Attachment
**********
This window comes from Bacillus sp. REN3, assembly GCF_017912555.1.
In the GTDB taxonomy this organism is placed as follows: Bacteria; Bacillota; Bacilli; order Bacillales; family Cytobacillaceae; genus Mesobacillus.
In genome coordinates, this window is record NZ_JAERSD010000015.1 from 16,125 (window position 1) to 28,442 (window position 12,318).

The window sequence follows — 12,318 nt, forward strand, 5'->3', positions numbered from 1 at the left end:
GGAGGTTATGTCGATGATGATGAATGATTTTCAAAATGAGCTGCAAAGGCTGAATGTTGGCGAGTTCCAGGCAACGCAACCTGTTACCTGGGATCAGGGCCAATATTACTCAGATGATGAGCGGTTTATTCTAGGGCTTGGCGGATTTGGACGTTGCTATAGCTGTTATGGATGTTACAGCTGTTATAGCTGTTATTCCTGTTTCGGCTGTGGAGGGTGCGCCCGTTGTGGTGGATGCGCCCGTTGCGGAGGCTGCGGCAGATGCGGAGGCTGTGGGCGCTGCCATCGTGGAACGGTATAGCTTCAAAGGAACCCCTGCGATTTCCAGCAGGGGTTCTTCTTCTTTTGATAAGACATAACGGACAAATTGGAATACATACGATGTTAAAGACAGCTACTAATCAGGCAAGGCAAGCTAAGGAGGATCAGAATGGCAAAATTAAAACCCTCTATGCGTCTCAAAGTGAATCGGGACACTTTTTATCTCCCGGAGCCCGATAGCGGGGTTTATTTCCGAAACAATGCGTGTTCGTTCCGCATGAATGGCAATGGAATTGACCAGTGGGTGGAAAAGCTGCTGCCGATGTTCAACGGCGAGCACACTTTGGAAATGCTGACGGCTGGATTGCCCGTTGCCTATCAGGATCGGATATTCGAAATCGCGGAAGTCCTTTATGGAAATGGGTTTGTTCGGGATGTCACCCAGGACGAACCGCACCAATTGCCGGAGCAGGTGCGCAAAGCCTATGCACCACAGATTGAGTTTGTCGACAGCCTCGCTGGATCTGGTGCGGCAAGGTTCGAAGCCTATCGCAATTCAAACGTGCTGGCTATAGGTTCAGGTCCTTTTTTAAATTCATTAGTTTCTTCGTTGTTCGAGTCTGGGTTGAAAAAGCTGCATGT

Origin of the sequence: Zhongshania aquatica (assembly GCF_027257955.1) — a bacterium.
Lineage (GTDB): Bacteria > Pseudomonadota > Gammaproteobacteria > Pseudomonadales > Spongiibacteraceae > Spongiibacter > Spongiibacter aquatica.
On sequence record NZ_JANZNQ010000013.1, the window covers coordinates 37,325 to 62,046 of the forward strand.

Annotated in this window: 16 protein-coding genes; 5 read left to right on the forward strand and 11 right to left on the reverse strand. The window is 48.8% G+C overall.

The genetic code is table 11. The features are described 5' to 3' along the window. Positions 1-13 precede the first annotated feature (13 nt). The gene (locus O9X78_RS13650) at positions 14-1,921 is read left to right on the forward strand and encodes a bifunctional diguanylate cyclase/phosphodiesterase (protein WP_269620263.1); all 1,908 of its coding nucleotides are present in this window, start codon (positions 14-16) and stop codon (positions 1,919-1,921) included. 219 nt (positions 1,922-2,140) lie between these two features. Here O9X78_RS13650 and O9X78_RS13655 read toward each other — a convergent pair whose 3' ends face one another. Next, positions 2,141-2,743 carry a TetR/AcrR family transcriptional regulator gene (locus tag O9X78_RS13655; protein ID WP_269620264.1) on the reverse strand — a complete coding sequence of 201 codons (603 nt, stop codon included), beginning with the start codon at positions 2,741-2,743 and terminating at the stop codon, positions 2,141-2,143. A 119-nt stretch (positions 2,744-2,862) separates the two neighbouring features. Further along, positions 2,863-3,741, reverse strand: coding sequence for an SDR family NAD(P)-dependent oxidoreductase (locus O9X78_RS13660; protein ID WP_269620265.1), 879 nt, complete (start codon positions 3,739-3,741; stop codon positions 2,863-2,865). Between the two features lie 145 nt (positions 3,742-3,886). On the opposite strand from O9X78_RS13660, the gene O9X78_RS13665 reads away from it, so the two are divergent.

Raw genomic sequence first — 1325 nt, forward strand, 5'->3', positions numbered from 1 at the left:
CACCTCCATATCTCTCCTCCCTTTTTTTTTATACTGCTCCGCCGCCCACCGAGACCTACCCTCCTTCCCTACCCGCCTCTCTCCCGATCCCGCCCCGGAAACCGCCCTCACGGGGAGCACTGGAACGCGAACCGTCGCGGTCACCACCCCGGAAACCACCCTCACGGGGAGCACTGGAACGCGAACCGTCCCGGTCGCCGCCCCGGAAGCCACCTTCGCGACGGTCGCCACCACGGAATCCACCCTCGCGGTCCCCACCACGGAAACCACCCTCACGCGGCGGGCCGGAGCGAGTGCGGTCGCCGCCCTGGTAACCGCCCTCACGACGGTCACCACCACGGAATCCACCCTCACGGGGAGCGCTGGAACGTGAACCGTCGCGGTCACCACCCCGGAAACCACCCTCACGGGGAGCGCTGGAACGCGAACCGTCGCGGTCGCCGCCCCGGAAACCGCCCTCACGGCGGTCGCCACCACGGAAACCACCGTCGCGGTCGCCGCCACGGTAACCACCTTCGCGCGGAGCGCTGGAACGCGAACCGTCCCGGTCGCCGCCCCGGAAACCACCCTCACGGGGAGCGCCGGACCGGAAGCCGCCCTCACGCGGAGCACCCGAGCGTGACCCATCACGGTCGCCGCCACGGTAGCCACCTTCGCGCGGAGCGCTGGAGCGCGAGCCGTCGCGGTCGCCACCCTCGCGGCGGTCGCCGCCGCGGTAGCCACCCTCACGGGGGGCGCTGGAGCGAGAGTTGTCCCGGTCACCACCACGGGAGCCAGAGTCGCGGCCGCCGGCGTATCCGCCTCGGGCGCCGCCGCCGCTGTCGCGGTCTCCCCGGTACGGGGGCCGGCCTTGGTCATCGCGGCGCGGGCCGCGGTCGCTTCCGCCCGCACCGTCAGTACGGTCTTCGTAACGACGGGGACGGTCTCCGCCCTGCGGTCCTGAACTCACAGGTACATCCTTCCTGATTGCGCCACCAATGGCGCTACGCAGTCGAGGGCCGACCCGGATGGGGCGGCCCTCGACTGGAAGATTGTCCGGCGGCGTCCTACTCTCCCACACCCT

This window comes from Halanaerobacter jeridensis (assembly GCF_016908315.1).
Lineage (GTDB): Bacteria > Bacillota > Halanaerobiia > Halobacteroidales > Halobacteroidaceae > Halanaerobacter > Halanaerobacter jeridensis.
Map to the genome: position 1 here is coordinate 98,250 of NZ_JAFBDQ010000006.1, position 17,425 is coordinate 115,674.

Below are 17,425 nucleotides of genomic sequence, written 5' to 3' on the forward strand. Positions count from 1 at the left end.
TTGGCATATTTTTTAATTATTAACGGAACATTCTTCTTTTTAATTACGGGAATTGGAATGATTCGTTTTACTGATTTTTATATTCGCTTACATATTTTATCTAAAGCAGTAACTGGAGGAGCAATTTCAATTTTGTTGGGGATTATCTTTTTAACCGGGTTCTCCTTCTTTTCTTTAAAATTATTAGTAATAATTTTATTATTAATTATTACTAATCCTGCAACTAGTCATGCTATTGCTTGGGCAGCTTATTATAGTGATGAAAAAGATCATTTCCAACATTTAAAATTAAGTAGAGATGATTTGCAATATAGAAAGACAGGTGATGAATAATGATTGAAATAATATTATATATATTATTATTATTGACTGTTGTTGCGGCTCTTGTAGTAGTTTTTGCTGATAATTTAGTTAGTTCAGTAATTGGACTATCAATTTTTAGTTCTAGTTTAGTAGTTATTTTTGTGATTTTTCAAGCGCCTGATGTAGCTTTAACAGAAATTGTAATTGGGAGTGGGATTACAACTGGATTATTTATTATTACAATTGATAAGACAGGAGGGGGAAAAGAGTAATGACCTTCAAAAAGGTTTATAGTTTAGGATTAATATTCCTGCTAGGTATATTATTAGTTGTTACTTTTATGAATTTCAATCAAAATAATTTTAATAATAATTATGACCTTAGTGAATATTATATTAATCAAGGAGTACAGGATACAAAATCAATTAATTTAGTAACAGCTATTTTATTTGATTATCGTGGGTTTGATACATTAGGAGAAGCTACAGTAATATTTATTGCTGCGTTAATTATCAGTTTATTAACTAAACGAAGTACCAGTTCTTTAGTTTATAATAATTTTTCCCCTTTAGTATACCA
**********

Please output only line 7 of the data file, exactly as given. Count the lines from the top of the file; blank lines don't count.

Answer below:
Lineage (GTDB): Bacteria > Pseudomonadota > Gammaproteobacteria > Pseudomonadales > Spongiibacteraceae > Spongiibacter > Spongiibacter aquatica.